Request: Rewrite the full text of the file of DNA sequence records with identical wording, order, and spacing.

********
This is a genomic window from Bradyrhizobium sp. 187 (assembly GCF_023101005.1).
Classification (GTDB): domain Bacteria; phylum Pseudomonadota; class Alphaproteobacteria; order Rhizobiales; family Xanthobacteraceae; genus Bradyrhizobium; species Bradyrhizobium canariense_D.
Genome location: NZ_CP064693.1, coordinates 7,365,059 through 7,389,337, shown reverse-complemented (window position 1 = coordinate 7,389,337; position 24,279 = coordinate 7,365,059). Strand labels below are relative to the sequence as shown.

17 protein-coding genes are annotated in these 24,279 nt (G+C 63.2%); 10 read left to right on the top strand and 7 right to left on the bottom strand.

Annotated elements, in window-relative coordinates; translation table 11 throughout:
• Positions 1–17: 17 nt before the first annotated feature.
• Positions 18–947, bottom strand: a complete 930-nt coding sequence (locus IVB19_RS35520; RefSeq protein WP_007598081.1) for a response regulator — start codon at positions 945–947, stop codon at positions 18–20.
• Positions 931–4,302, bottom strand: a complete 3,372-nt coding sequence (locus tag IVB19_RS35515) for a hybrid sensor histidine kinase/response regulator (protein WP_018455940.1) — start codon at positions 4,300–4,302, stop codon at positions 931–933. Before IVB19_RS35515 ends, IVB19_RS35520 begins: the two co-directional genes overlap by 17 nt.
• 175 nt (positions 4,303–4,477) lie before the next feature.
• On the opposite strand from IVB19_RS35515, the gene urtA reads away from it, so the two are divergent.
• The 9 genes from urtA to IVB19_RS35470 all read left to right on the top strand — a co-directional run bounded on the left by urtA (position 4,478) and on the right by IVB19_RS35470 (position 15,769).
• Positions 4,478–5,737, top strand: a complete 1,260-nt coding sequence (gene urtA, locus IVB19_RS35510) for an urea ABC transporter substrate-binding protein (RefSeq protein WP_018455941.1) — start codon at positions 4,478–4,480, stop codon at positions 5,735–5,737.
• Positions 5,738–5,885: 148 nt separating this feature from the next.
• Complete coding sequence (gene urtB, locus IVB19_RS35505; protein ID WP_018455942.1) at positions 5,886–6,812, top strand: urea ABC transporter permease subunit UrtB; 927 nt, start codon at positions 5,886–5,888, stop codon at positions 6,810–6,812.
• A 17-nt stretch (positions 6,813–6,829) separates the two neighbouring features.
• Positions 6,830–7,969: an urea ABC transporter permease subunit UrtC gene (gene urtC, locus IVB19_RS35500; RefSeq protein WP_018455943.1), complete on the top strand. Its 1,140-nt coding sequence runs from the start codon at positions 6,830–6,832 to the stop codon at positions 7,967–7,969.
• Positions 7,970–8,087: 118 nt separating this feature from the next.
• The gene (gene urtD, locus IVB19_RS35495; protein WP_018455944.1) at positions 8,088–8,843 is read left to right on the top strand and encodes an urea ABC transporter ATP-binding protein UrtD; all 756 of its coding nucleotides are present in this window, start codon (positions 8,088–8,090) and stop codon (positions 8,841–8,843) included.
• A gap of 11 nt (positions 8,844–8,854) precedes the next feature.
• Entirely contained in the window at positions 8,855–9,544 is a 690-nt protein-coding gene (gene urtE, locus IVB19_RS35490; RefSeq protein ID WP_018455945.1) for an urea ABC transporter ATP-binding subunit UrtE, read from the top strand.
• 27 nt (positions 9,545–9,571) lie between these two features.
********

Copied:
This is a genomic window from Bradyrhizobium sp. 187 (assembly GCF_023101005.1).
Classification (GTDB): domain Bacteria; phylum Pseudomonadota; class Alphaproteobacteria; order Rhizobiales; family Xanthobacteraceae; genus Bradyrhizobium; species Bradyrhizobium canariense_D.
Genome location: NZ_CP064693.1, coordinates 7,365,059 through 7,389,337, shown reverse-complemented (window position 1 = coordinate 7,389,337; position 24,279 = coordinate 7,365,059). Strand labels below are relative to the sequence as shown.

17 protein-coding genes are annotated in these 24,279 nt (G+C 63.2%); 10 read left to right on the top strand and 7 right to left on the bottom strand.

Annotated elements, in window-relative coordinates; translation table 11 throughout:
• Positions 1–17: 17 nt before the first annotated feature.
• Positions 18–947, bottom strand: a complete 930-nt coding sequence (locus IVB19_RS35520; RefSeq protein WP_007598081.1) for a response regulator — start codon at positions 945–947, stop codon at positions 18–20.
• Positions 931–4,302, bottom strand: a complete 3,372-nt coding sequence (locus tag IVB19_RS35515) for a hybrid sensor histidine kinase/response regulator (protein WP_018455940.1) — start codon at positions 4,300–4,302, stop codon at positions 931–933. Before IVB19_RS35515 ends, IVB19_RS35520 begins: the two co-directional genes overlap by 17 nt.
• 175 nt (positions 4,303–4,477) lie before the next feature.
• On the opposite strand from IVB19_RS35515, the gene urtA reads away from it, so the two are divergent.
• The 9 genes from urtA to IVB19_RS35470 all read left to right on the top strand — a co-directional run bounded on the left by urtA (position 4,478) and on the right by IVB19_RS35470 (position 15,769).
• Positions 4,478–5,737, top strand: a complete 1,260-nt coding sequence (gene urtA, locus IVB19_RS35510) for an urea ABC transporter substrate-binding protein (RefSeq protein WP_018455941.1) — start codon at positions 4,478–4,480, stop codon at positions 5,735–5,737.
• Positions 5,738–5,885: 148 nt separating this feature from the next.
• Complete coding sequence (gene urtB, locus IVB19_RS35505; protein ID WP_018455942.1) at positions 5,886–6,812, top strand: urea ABC transporter permease subunit UrtB; 927 nt, start codon at positions 5,886–5,888, stop codon at positions 6,810–6,812.
• A 17-nt stretch (positions 6,813–6,829) separates the two neighbouring features.
• Positions 6,830–7,969: an urea ABC transporter permease subunit UrtC gene (gene urtC, locus IVB19_RS35500; RefSeq protein WP_018455943.1), complete on the top strand. Its 1,140-nt coding sequence runs from the start codon at positions 6,830–6,832 to the stop codon at positions 7,967–7,969.
• Positions 7,970–8,087: 118 nt separating this feature from the next.
• The gene (gene urtD, locus IVB19_RS35495; protein WP_018455944.1) at positions 8,088–8,843 is read left to right on the top strand and encodes an urea ABC transporter ATP-binding protein UrtD; all 756 of its coding nucleotides are present in this window, start codon (positions 8,088–8,090) and stop codon (positions 8,841–8,843) included.
• A gap of 11 nt (positions 8,844–8,854) precedes the next feature.
• Entirely contained in the window at positions 8,855–9,544 is a 690-nt protein-coding gene (gene urtE, locus IVB19_RS35490; RefSeq protein ID WP_018455945.1) for an urea ABC transporter ATP-binding subunit UrtE, read from the top strand.
• 27 nt (positions 9,545–9,571) lie between these two features.